Popular Theology Posts
August 24, 2012 by Jason Hood
Exposure to biblical scholarship and its conclusions often shocks laity and pastors. But one sometimes encounters shocking scholarly errors that plague evangelical pews as well.
Few things are more shocking in the academy than the dismissal (or more subtly, the downplaying) of Paul’s belief that Jesus was the Messiah. Craig Blomberg addresses the tendency to treat Christ as more or less Jesus’ last name, a problem that looms as large at the scholarly level as it is in local congregations: “There is no unambiguous evidence to demonstrate that ‘Christ’ in any of its 531 New Testament uses ever ‘degenerated’ into a mere second name for Jesus.”
John Collins observes that, thanks to the ecumenical movement and politically correct approaches to scholarship, “. . . we have the astonishing claim that Paul, the earliest Christian writer, did not regard Jesus as the Messiah . . . Jesus is called Christos, anointed, the Greek equivalent of messiah, 270 times in the Pauline corpus. If this is not ample testimony that Paul regarded Jesus as messiah, then words have no meaning.” Collins acknowledges that there is room for debate on the significance of Jesus’ Messiahship for Paul, but the basic idea should never have been in doubt.
In his summary of recent decades of scholarship on Paul in the English language, N. T. Wright similarly pushes back: “Jesus’ Messiahship has been a sleeping element in Pauline studies so long that many scholars seem not to know what to do with it if it was proved. But proved it can be, and major revolutions must follow.”
In a footnote to that sentence Wright cites the newly published dissertation (via Oxford University Press) of my friend Matt Novenson, who was recently appointed Lecturer in New Testament and Christian Origins at the University of Edinburgh. My dissertation is about the same price; Matt’s is far more important and truly worth some attention.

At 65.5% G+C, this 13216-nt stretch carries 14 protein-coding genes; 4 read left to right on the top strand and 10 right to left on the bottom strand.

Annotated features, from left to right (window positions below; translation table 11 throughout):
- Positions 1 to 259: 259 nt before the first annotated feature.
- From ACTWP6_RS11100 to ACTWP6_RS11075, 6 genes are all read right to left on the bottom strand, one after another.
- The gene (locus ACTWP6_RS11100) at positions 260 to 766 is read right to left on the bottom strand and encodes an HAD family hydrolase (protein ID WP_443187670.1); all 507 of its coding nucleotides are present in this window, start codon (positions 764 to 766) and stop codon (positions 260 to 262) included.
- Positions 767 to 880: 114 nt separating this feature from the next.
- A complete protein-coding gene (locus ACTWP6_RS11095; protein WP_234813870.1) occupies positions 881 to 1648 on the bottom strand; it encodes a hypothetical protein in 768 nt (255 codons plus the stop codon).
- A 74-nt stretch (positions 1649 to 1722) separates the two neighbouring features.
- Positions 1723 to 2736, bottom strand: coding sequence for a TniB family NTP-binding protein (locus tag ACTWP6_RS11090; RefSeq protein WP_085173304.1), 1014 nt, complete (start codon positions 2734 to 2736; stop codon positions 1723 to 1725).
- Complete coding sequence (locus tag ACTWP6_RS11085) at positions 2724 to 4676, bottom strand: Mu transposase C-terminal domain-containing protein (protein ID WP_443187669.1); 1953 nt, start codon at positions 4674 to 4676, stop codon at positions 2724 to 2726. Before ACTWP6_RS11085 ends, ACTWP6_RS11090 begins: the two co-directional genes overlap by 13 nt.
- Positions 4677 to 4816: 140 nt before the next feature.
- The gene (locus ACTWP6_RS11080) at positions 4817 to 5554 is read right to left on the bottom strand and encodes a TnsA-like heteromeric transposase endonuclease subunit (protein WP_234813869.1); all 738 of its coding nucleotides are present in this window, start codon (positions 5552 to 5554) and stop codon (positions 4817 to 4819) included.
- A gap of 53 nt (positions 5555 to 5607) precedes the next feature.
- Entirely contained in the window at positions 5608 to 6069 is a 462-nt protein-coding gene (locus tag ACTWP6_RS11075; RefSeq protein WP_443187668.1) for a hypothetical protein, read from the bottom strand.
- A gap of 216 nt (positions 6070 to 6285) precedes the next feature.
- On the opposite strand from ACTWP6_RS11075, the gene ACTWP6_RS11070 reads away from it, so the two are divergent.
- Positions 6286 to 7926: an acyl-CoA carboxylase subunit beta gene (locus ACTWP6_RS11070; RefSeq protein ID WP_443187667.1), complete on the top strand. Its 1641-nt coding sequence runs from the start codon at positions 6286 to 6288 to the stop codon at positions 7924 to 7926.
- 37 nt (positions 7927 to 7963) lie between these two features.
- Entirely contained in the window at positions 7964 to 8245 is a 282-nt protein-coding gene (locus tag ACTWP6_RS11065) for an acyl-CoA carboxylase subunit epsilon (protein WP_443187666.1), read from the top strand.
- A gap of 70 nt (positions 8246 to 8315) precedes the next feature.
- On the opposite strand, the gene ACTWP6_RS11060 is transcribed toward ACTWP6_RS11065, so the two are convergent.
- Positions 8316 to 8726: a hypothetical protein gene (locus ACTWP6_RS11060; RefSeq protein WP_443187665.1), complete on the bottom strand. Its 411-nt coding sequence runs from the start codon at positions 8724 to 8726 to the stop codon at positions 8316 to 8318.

“The Messiah in the NT,” in Israel’s Messiah in the Bible and the DSS, ed. Richard Hess and M. Daniel Carroll R (Grand Rapids: Baker, 2003), 141, emphasis original.
 The Scepter and the Star, 2, emphasis mine.
 ExpT 123.8 (2012), 374.
December 31, 2010 by Jason Hood
Update: The Economist has an earlier (2006) article with some eye-popping stats on Nollywood: it produces more movies than India and the US and employs nearly a million people.
The year-end double issue of The Economist has an interesting breakdown of the pan-African success of Nollywood films. These films represent the Nigerian alternative to the hope-or-holocaust treatments of Africa churned out by Hollywood. These indigenous films depict the challenges commonly faced by New Africans: the hope and trauma associated with rural people moving into massive urban area; personal (not political) betrayal and disappointment; the challenges of “ordinary people trying to make sense of a fast-changing, unkind world.”
(In passing, I think anyone considering moving to Africa as a missionary should watch 10-15 of these films as part of their training.)
Theological themes are rampant in Nigerian films. Witchcraft or occult-related wickedness provide drama and violence: “Traditional curses are imposed, spirits wander, juju blood flows.”
“[T]ormented characters often find salvation by turning to Christ. A church scene is de rigeur in a Nollywood film.” As many “Nigerian ‘owner-operated’ churches preach the gospel” around Africa—virtually always health-and-wealth in nature—the burgeoning Nollywood film industry has become a way to manifest religious success.